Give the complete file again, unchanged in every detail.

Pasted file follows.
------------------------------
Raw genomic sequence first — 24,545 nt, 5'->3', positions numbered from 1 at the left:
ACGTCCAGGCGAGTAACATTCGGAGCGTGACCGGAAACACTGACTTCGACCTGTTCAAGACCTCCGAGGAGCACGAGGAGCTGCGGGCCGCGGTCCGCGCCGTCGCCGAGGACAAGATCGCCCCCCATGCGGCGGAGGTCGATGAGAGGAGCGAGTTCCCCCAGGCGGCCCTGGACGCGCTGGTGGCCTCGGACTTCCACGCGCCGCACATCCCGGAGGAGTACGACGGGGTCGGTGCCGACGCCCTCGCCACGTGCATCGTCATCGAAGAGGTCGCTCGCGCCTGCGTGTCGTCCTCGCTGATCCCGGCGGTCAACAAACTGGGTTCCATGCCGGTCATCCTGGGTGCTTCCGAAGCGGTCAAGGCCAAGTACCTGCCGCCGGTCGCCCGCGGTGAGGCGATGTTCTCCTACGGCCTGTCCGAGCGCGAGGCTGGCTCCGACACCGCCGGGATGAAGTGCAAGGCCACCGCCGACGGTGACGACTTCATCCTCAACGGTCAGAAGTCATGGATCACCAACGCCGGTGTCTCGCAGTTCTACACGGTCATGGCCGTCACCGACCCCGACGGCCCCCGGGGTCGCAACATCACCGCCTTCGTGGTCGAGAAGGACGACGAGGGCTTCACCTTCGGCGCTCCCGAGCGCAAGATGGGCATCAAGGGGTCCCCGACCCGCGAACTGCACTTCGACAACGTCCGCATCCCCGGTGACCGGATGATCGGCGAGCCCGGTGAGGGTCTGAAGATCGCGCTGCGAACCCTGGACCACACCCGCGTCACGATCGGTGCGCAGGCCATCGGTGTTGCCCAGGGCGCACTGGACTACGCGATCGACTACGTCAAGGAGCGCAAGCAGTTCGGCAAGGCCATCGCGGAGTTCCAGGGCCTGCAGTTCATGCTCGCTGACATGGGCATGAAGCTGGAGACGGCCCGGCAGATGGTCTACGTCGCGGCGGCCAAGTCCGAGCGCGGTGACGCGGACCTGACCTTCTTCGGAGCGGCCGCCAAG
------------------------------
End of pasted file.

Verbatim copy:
Raw genomic sequence first — 24,545 nt, 5'->3', positions numbered from 1 at the left:
ACGTCCAGGCGAGTAACATTCGGAGCGTGACCGGAAACACTGACTTCGACCTGTTCAAGACCTCCGAGGAGCACGAGGAGCTGCGGGCCGCGGTCCGCGCCGTCGCCGAGGACAAGATCGCCCCCCATGCGGCGGAGGTCGATGAGAGGAGCGAGTTCCCCCAGGCGGCCCTGGACGCGCTGGTGGCCTCGGACTTCCACGCGCCGCACATCCCGGAGGAGTACGACGGGGTCGGTGCCGACGCCCTCGCCACGTGCATCGTCATCGAAGAGGTCGCTCGCGCCTGCGTGTCGTCCTCGCTGATCCCGGCGGTCAACAAACTGGGTTCCATGCCGGTCATCCTGGGTGCTTCCGAAGCGGTCAAGGCCAAGTACCTGCCGCCGGTCGCCCGCGGTGAGGCGATGTTCTCCTACGGCCTGTCCGAGCGCGAGGCTGGCTCCGACACCGCCGGGATGAAGTGCAAGGCCACCGCCGACGGTGACGACTTCATCCTCAACGGTCAGAAGTCATGGATCACCAACGCCGGTGTCTCGCAGTTCTACACGGTCATGGCCGTCACCGACCCCGACGGCCCCCGGGGTCGCAACATCACCGCCTTCGTGGTCGAGAAGGACGACGAGGGCTTCACCTTCGGCGCTCCCGAGCGCAAGATGGGCATCAAGGGGTCCCCGACCCGCGAACTGCACTTCGACAACGTCCGCATCCCCGGTGACCGGATGATCGGCGAGCCCGGTGAGGGTCTGAAGATCGCGCTGCGAACCCTGGACCACACCCGCGTCACGATCGGTGCGCAGGCCATCGGTGTTGCCCAGGGCGCACTGGACTACGCGATCGACTACGTCAAGGAGCGCAAGCAGTTCGGCAAGGCCATCGCGGAGTTCCAGGGCCTGCAGTTCATGCTCGCTGACATGGGCATGAAGCTGGAGACGGCCCGGCAGATGGTCTACGTCGCGGCGGCCAAGTCCGAGCGCGGTGACGCGGACCTGACCTTCTTCGGAGCGGCCGCCAAG